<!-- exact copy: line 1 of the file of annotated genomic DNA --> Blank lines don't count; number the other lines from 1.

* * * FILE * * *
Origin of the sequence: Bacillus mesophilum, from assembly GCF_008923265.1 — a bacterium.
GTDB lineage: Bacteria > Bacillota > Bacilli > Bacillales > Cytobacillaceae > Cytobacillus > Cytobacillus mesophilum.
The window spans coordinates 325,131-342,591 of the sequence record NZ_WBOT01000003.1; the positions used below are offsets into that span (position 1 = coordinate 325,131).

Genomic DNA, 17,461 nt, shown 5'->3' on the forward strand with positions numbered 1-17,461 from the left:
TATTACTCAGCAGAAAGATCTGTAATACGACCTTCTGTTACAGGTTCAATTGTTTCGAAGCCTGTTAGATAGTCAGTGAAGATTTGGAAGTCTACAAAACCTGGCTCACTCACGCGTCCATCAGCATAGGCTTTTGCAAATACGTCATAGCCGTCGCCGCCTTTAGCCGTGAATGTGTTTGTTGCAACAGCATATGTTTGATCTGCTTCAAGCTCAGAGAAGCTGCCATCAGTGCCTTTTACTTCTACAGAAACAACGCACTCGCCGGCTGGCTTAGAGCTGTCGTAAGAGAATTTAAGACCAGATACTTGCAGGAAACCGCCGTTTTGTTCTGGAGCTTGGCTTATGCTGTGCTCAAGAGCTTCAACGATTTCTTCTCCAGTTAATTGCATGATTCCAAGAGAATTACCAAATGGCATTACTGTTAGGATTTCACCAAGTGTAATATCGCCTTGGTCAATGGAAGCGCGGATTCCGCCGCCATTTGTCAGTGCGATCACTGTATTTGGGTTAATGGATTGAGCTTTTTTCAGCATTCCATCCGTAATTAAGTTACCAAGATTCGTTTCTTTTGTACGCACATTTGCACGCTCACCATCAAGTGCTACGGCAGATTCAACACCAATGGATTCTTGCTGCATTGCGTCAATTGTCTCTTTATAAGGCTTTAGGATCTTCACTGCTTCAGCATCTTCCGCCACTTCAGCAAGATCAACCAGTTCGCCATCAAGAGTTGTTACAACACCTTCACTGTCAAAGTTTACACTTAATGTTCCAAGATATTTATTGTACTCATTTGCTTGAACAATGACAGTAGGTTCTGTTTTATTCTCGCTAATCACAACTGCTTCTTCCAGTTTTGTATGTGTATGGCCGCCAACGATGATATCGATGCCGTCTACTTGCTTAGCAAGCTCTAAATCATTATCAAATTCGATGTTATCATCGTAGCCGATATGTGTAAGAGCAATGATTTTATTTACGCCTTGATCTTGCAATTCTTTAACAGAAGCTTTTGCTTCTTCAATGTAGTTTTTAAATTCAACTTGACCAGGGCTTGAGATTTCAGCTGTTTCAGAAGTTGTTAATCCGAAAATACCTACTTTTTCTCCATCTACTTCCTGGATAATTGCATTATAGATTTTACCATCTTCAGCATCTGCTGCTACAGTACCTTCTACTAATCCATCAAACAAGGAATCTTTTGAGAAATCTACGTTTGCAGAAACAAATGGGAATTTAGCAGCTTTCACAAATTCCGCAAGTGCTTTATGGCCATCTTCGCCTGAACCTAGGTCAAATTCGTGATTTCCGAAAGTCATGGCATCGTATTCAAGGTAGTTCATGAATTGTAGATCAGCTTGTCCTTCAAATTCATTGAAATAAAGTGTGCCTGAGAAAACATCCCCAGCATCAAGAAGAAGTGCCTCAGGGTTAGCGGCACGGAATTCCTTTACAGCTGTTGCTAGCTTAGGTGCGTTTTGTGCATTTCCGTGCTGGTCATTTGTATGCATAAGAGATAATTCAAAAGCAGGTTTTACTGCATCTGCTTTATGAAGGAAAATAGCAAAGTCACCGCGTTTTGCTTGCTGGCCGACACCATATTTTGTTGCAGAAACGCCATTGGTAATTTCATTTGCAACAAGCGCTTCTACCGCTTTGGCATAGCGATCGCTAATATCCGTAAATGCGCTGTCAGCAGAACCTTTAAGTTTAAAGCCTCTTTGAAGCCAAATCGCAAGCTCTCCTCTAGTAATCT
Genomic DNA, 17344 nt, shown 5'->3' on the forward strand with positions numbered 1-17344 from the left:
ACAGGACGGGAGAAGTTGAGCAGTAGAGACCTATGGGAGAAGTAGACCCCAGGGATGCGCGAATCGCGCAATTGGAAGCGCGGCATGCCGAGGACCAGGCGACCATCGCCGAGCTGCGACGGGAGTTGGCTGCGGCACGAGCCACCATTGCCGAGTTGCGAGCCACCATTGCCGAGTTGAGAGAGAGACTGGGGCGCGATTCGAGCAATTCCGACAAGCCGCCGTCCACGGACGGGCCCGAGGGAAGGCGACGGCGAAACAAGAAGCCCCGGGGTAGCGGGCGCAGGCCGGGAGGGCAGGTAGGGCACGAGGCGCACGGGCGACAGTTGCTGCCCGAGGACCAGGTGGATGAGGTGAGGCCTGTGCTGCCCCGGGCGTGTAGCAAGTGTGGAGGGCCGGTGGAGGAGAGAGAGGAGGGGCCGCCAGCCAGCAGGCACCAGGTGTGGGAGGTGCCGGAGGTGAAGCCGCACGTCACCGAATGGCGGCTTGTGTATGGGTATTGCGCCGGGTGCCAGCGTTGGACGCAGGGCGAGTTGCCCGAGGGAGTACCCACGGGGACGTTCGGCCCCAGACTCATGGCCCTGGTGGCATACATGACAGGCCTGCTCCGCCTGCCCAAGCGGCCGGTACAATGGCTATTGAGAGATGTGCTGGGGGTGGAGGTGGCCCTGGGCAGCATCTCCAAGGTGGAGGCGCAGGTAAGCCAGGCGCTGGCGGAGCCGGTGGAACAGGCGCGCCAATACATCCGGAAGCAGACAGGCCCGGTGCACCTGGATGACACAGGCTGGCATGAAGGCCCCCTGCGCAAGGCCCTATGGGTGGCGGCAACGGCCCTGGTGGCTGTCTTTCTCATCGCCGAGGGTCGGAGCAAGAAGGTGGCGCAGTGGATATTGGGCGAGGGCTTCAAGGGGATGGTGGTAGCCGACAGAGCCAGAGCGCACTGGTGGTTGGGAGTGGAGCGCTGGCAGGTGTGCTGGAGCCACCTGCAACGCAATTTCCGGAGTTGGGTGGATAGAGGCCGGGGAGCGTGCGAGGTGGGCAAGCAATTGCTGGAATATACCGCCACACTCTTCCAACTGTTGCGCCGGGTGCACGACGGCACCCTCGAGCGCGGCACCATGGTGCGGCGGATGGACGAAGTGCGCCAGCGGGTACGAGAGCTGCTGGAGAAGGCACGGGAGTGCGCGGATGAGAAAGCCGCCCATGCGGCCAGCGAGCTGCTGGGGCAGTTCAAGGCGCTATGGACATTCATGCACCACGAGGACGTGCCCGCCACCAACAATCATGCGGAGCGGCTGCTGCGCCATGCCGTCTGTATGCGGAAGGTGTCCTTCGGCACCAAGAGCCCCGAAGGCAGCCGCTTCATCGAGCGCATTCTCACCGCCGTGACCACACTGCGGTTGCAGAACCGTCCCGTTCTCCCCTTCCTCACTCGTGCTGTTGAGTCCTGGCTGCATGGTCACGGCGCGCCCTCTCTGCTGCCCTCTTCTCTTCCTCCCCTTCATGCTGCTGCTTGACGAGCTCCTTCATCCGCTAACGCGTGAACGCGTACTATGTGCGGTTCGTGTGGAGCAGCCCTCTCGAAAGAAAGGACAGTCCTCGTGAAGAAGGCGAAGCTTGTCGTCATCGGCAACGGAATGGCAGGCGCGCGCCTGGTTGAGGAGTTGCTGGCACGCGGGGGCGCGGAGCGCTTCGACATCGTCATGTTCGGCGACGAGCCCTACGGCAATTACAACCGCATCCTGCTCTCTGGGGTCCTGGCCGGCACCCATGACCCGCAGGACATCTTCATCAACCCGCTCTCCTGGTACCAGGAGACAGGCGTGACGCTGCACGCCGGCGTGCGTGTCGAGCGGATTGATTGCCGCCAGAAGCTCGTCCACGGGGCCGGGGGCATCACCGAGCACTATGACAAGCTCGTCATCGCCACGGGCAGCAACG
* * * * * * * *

Origin of the sequence: Bacillus mesophilum, from assembly GCF_008923265.1 — a bacterium.